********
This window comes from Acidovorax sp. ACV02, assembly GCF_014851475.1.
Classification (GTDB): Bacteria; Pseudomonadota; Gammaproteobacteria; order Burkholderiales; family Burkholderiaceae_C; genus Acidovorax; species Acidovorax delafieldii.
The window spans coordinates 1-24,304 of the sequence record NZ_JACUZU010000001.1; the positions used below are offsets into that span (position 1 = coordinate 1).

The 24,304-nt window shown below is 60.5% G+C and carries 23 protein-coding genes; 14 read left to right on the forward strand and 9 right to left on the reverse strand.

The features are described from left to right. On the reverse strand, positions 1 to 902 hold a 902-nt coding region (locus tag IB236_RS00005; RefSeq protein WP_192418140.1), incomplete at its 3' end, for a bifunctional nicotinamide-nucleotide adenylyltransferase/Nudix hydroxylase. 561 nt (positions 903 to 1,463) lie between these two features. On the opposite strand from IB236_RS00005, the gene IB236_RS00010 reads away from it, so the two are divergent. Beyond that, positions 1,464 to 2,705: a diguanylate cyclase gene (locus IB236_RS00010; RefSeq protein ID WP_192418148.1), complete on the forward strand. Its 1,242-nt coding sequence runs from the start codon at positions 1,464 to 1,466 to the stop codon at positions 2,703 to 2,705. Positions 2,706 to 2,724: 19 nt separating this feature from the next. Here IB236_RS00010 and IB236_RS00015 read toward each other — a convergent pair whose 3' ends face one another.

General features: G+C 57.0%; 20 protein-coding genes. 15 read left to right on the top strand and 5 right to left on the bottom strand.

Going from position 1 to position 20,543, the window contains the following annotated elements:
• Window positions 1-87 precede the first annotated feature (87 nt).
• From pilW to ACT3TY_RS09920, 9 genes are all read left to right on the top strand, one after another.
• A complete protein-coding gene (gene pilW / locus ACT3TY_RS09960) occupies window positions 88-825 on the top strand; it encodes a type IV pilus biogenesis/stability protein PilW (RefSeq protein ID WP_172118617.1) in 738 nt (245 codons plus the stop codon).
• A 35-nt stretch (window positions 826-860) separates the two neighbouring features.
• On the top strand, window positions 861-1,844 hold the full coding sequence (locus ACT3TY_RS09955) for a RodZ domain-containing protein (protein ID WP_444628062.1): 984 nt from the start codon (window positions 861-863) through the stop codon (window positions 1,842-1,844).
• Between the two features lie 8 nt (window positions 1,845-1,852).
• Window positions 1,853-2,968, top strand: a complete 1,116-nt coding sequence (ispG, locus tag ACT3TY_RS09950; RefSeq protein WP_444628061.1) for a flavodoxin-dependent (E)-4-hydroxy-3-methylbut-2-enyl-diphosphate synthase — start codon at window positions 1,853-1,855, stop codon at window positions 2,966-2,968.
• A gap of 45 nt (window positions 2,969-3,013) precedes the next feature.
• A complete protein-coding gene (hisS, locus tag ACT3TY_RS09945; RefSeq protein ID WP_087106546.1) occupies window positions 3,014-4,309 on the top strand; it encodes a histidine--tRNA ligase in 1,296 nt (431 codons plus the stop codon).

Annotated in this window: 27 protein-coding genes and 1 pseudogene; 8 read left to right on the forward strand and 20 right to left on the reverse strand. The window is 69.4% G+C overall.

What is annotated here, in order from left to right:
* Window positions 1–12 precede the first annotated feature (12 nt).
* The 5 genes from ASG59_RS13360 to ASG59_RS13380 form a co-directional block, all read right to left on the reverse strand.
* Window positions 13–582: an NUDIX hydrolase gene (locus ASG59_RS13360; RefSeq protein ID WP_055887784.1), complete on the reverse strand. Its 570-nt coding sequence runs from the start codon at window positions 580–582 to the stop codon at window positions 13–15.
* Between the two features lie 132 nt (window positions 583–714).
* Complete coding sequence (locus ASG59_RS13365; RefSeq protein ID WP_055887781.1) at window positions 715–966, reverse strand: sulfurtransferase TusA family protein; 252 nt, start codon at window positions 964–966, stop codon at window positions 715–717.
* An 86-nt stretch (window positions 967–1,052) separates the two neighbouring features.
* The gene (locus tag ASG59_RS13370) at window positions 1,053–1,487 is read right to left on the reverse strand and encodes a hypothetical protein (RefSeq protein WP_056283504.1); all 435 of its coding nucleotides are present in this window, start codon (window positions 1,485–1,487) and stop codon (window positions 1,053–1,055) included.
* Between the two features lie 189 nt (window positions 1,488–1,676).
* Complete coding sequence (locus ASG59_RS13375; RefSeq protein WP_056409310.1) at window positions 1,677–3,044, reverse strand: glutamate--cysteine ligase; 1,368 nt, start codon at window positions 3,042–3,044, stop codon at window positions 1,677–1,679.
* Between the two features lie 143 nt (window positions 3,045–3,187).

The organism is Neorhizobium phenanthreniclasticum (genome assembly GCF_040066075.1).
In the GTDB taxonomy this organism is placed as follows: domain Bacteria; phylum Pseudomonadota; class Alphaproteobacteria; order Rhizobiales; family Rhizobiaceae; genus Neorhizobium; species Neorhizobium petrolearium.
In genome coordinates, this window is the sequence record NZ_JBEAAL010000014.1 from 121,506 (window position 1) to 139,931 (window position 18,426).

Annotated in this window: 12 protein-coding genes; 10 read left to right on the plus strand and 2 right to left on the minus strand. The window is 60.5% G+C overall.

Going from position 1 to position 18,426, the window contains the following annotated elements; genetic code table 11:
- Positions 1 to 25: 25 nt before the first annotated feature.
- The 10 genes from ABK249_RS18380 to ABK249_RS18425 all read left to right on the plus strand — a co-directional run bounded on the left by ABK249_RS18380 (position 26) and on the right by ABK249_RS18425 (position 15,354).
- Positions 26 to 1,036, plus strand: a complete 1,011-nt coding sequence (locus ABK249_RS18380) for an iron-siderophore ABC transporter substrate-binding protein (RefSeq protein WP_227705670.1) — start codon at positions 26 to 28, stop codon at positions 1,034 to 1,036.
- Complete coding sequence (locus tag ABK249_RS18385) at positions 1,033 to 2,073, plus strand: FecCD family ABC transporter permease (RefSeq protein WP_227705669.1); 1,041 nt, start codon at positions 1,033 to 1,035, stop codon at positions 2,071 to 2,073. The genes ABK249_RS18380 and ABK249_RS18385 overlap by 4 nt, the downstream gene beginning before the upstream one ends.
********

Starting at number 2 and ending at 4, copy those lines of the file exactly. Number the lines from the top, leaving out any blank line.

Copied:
Classification (GTDB): Bacteria; Pseudomonadota; Gammaproteobacteria; order Burkholderiales; family Burkholderiaceae_C; genus Acidovorax; species Acidovorax delafieldii.
The window spans coordinates 1-24,304 of the sequence record NZ_JACUZU010000001.1; the positions used below are offsets into that span (position 1 = coordinate 1).

The 24,304-nt window shown below is 60.5% G+C and carries 23 protein-coding genes; 14 read left to right on the forward strand and 9 right to left on the reverse strand.